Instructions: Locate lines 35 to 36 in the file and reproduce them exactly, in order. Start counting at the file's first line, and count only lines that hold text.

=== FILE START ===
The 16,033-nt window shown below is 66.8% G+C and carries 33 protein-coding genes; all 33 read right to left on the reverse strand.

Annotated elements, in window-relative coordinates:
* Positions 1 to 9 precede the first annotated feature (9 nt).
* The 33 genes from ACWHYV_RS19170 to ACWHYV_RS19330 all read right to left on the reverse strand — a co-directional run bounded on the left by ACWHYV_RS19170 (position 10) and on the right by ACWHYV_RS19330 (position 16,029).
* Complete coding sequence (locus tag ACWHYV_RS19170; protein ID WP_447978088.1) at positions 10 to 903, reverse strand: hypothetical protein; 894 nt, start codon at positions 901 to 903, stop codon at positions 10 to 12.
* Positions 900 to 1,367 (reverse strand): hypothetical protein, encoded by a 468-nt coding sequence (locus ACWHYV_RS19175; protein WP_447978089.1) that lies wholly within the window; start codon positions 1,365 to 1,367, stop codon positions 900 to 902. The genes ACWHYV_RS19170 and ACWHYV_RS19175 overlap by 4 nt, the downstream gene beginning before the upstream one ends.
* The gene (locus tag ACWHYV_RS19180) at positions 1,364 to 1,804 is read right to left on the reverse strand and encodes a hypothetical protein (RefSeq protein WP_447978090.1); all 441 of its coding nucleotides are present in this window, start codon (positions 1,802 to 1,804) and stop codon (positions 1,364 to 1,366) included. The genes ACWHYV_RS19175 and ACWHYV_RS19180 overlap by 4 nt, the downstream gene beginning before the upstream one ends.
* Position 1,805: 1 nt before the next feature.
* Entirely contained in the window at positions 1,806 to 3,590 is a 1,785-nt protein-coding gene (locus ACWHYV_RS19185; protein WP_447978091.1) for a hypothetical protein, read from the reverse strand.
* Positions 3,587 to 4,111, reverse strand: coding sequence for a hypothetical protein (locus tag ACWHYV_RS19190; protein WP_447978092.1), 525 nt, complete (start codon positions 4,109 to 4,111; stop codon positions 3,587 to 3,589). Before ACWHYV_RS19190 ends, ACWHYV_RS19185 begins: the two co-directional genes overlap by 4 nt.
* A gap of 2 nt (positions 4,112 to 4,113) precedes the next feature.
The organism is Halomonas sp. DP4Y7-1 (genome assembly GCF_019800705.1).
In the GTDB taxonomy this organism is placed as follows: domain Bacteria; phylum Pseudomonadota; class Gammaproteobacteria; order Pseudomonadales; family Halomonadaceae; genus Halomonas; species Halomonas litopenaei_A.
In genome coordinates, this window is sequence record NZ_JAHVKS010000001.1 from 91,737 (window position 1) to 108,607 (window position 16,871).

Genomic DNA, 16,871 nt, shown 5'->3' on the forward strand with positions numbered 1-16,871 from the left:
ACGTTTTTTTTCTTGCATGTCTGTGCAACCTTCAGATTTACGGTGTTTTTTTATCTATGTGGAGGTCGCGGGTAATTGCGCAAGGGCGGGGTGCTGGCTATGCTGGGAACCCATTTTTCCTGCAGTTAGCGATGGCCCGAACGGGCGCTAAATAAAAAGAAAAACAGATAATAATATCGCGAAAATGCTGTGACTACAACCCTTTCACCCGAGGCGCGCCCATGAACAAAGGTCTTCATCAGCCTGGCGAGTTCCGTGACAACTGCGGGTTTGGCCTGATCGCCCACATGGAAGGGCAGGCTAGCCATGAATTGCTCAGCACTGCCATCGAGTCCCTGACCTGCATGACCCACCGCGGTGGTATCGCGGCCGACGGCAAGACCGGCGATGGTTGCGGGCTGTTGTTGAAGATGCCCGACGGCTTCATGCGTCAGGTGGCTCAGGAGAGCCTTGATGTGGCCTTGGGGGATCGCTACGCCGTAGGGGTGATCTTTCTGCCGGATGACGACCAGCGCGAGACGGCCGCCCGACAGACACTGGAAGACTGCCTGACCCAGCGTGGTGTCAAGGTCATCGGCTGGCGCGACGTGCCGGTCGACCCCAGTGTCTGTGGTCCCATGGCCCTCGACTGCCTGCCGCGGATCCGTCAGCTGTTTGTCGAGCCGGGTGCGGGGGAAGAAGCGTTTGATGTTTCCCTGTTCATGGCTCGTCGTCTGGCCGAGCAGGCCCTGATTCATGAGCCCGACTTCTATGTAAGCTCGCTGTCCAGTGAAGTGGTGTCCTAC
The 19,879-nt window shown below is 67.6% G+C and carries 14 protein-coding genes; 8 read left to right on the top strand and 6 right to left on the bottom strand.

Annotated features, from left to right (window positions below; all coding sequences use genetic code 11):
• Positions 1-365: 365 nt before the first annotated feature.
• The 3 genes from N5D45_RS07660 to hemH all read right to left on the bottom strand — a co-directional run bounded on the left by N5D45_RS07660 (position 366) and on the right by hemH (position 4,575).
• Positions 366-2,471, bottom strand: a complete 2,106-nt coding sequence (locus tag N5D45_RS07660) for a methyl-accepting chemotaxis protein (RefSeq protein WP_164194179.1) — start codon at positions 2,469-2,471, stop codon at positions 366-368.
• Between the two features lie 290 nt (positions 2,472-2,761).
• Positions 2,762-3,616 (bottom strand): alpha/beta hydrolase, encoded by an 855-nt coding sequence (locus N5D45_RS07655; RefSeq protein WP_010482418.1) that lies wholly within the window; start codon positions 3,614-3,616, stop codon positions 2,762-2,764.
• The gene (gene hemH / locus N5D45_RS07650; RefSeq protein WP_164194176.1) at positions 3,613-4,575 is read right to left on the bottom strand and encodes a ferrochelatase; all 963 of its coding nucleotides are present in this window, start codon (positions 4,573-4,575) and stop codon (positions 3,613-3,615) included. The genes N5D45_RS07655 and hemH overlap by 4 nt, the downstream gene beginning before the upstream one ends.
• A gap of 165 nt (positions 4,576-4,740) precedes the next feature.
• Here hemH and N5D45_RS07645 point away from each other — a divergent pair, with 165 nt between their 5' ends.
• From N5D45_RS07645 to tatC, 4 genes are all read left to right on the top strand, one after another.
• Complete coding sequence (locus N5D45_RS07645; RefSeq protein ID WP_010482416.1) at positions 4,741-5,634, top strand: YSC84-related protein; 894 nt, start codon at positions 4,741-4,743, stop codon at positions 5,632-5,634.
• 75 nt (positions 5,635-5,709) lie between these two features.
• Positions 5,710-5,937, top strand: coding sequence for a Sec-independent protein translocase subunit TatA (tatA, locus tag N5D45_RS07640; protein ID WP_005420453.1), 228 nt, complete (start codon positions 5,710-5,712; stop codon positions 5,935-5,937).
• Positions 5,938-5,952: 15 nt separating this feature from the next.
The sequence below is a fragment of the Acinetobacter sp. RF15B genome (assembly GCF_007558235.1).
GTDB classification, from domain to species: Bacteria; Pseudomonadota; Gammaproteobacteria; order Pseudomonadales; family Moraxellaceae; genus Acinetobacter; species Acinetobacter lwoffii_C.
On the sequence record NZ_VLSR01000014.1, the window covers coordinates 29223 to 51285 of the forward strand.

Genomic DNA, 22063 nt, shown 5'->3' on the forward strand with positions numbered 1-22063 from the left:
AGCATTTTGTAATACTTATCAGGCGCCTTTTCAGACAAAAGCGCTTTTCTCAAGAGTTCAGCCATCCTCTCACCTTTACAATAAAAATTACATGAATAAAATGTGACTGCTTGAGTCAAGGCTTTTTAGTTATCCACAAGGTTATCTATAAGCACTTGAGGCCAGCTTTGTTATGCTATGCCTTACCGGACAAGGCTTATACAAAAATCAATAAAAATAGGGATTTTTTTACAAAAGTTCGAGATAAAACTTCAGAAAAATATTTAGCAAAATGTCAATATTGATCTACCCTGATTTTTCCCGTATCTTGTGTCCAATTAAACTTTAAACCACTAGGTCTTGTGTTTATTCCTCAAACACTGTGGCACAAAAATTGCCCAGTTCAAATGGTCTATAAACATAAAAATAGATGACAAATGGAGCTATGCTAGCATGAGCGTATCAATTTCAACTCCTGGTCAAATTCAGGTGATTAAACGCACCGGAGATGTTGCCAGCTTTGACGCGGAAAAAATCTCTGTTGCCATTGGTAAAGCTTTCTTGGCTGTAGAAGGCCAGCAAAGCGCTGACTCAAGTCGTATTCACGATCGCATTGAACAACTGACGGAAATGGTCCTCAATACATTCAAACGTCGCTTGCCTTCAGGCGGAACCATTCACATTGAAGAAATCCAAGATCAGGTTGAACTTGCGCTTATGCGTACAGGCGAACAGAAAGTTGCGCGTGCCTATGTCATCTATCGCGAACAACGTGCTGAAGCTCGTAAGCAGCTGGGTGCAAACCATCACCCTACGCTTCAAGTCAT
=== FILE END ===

Genomic DNA, 22063 nt, shown 5'->3' on the forward strand with positions numbered 1-22063 from the left:
AGCATTTTGTAATACTTATCAGGCGCCTTTTCAGACAAAAGCGCTTTTCTCAAGAGTTCAGCCATCCTCTCACCTTTACAATAAAAATTACATGAATAAAATGTGACTGCTTGAGTCAAGGCTTTTTAGTTATCCACAAGGTTATCTATAAGCACTTGAGGCCAGCTTTGTTATGCTATGCCTTACCGGACAAGGCTTATACAAAAATCAATAAAAATAGGGATTTTTTTACAAAAGTTCGAGATAAAACTTCAGAAAAATATTTAGCAAAATGTCAATATTGATCTACCCTGATTTTTCCCGTATCTTGTGTCCAATTAAACTTTAAACCACTAGGTCTTGTGTTTATTCCTCAAACACTGTGGCACAAAAATTGCCCAGTTCAAATGGTCTATAAACATAAAAATAGATGACAAATGGAGCTATGCTAGCATGAGCGTATCAATTTCAACTCCTGGTCAAATTCAGGTGATTAAACGCACCGGAGATGTTGCCAGCTTTGACGCGGAAAAAATCTCTGTTGCCATTGGTAAAGCTTTCTTGGCTGTAGAAGGCCAGCAAAGCGCTGACTCAAGTCGTATTCACGATCGCATTGAACAACTGACGGAAATGGTCCTCAATACATTCAAACGTCGCTTGCCTTCAGGCGGAACCATTCACATTGAAGAAATCCAAGATCAGGTTGAACTTGCGCTTATGCGTACAGGCGAACAGAAAGTTGCGCGTGCCTATGTCATCTATCGCGAACAACGTGCTGAAGCTCGTAAGCAGCTGGGTGCAAACCATCACCCTACGCTTCAAGTCAT